Biogazelle offers mRNA sequencing on plasma – interview with CSO prof. Jo Vandesompele

on March 6, 2017

Jo, congratulations with this amazing achievement of your R&D team at Biogazelle. Tell us, why are you so excited about the work you have done?

What we offer today is a truly novel application. mRNA sequencing in fluids has not been offered to date by any other sequencing service provider. Also, there is hardly any literature on comprehensive characterization of extracellular mRNAs, for example in the context of a biomarker discovery program. At best, some rely on quantitative or digital PCR to measure specific mRNAs in fluids [see selected scientific reading, below]. Almost everybody is focusing on microRNAs in their biomarkers screens in liquid biopsies: there are thousands of publications annually on miRNAs in fluids but hardly any studies on mRNA.

I believe the main reason for this is that the methods to measure long RNA molecules in degraded low input RNA samples were not ready. That is why we have now brought together expertise from two fields: extracellular RNA from liquid biopsies and the technology to measure mRNA in a sensitive and reproducible manner in fluids. We are truly pioneering the field of mRNA sequencing enabled liquid biopsy screening.

What have you done to set op this application?

We developed the workflow together with Illumina in a research collaboration focusing on RNA in body fluids. We started developing this method two years ago, measuring various different types of blood-derived body fluids. Today, we are ready to offer a sequencing workflow that specifically measures mRNA expression in a small volume of plasma [only 0.2 ml]. This workflow is both reproducible and sensitive: typically, 6000 to 8000 genes are detected.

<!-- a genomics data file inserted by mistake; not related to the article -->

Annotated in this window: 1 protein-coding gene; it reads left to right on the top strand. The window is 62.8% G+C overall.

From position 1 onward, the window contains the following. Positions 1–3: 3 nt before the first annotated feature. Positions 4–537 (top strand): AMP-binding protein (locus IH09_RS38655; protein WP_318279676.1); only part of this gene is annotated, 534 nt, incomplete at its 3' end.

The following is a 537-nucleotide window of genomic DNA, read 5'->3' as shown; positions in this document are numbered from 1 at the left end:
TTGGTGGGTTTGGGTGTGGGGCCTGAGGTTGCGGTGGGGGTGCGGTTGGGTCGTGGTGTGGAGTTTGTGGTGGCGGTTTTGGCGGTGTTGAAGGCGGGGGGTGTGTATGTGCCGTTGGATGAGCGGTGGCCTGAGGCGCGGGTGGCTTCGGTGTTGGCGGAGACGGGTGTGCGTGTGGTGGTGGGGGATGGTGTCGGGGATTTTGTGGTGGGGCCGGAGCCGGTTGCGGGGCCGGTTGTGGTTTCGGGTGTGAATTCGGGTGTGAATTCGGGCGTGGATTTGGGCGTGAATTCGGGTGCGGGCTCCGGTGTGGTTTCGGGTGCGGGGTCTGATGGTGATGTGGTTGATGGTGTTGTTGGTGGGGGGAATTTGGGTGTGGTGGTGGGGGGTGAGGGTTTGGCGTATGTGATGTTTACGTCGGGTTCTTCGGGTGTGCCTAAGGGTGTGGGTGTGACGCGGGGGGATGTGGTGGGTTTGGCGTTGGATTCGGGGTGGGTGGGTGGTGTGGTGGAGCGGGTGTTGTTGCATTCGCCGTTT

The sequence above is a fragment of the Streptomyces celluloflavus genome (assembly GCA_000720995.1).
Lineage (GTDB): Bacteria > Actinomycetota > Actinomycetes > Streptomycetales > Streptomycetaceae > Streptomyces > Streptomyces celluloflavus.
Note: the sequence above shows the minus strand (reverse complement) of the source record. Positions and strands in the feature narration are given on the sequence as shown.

To further leverage the power of mRNA, in parallel, our dry lab R&D team developed an RNA sequencing variant analysis pipeline. This proprietary pipeline builds upon our expertise in scalable data processing and variant analysis, and allows the detection of single nucleotide variants, small insertions and deletions, and fusion genes in circulating RNA. This puts us at the forefront of three attractive and innovative domains: liquid biopsies, mRNA as extracellular RNA marker and RNA sequence variant analysis.

With this development you offer new means to researchers. What is the added value of this new method in comparison to what you could offer before today?

mRNA sequencing on plasma opens up an entire new world for our customers! Since at least 10 times more mRNA genes are detected in plasma than microRNAs, this new application provides an order of magnitude more potential to find relevant disease or treatment response biomarkers. Furthermore, as the specific functions of mRNAs are generally better understood than non-coding RNAs, it is more straightforward to interpret the resulting mRNA patterns and biomarkers.

This method fits perfectly in your offer of RNA biomarker development using plasma. Is the workflow ready for clinical studies?